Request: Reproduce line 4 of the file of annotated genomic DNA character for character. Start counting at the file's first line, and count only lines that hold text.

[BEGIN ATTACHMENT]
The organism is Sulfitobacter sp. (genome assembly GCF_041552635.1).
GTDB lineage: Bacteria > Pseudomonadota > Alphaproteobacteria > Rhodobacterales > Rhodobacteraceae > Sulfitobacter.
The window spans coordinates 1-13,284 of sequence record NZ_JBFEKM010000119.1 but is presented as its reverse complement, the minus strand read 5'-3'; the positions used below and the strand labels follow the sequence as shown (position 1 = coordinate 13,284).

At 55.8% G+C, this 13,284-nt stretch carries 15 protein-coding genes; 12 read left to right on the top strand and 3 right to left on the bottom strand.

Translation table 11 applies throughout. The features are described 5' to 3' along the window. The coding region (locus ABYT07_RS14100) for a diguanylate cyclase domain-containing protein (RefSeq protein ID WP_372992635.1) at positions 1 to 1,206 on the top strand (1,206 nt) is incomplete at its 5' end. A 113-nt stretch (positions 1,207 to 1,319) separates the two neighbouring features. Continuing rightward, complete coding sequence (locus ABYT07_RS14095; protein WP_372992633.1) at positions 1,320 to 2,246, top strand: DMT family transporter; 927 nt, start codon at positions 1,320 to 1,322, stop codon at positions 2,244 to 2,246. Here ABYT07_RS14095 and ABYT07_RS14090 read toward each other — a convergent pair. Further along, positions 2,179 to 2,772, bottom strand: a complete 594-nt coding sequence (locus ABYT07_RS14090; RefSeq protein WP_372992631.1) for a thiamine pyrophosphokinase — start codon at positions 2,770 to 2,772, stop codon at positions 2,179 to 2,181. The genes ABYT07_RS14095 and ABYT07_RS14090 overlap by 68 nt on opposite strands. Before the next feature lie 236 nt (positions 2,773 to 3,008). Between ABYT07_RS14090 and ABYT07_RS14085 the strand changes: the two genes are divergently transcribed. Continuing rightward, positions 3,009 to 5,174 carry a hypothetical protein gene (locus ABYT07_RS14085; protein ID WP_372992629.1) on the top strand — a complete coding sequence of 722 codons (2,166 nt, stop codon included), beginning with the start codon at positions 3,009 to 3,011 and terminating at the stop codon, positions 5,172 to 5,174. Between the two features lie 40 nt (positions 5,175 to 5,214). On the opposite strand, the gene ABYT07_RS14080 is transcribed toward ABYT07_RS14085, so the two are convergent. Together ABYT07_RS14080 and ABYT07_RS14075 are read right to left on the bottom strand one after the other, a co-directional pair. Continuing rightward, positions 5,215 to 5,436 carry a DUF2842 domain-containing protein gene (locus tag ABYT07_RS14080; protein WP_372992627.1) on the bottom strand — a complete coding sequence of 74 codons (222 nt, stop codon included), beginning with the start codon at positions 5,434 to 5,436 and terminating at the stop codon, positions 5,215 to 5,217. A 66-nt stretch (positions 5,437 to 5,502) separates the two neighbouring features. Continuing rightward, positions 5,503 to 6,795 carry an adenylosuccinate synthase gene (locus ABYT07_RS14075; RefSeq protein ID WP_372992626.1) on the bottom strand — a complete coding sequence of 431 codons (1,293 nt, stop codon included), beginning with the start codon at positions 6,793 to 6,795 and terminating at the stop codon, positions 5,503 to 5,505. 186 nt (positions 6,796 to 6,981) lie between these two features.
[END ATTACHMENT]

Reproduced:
At 55.8% G+C, this 13,284-nt stretch carries 15 protein-coding genes; 12 read left to right on the top strand and 3 right to left on the bottom strand.